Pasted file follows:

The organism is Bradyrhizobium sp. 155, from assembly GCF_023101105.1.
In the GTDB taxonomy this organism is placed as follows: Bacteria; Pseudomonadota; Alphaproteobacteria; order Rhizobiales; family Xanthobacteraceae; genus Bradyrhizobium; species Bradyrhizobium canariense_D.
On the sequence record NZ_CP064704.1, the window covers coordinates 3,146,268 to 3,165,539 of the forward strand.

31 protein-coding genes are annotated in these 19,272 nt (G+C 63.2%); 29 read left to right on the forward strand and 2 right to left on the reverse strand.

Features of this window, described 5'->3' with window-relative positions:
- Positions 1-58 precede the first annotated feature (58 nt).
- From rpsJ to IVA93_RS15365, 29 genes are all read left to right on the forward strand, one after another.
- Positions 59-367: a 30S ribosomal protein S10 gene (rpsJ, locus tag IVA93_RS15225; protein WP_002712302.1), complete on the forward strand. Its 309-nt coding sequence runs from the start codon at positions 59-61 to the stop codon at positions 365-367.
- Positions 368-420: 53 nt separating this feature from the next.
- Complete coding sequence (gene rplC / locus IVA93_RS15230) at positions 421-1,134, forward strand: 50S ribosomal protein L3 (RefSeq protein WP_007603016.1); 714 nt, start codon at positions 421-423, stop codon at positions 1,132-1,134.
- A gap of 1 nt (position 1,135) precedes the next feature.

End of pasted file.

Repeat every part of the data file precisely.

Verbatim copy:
The organism is Bradyrhizobium sp. 155, from assembly GCF_023101105.1.
In the GTDB taxonomy this organism is placed as follows: Bacteria; Pseudomonadota; Alphaproteobacteria; order Rhizobiales; family Xanthobacteraceae; genus Bradyrhizobium; species Bradyrhizobium canariense_D.
On the sequence record NZ_CP064704.1, the window covers coordinates 3,146,268 to 3,165,539 of the forward strand.

31 protein-coding genes are annotated in these 19,272 nt (G+C 63.2%); 29 read left to right on the forward strand and 2 right to left on the reverse strand.

Features of this window, described 5'->3' with window-relative positions:
- Positions 1-58 precede the first annotated feature (58 nt).
- From rpsJ to IVA93_RS15365, 29 genes are all read left to right on the forward strand, one after another.
- Positions 59-367: a 30S ribosomal protein S10 gene (rpsJ, locus tag IVA93_RS15225; protein WP_002712302.1), complete on the forward strand. Its 309-nt coding sequence runs from the start codon at positions 59-61 to the stop codon at positions 365-367.
- Positions 368-420: 53 nt separating this feature from the next.
- Complete coding sequence (gene rplC / locus IVA93_RS15230) at positions 421-1,134, forward strand: 50S ribosomal protein L3 (RefSeq protein WP_007603016.1); 714 nt, start codon at positions 421-423, stop codon at positions 1,132-1,134.
- A gap of 1 nt (position 1,135) precedes the next feature.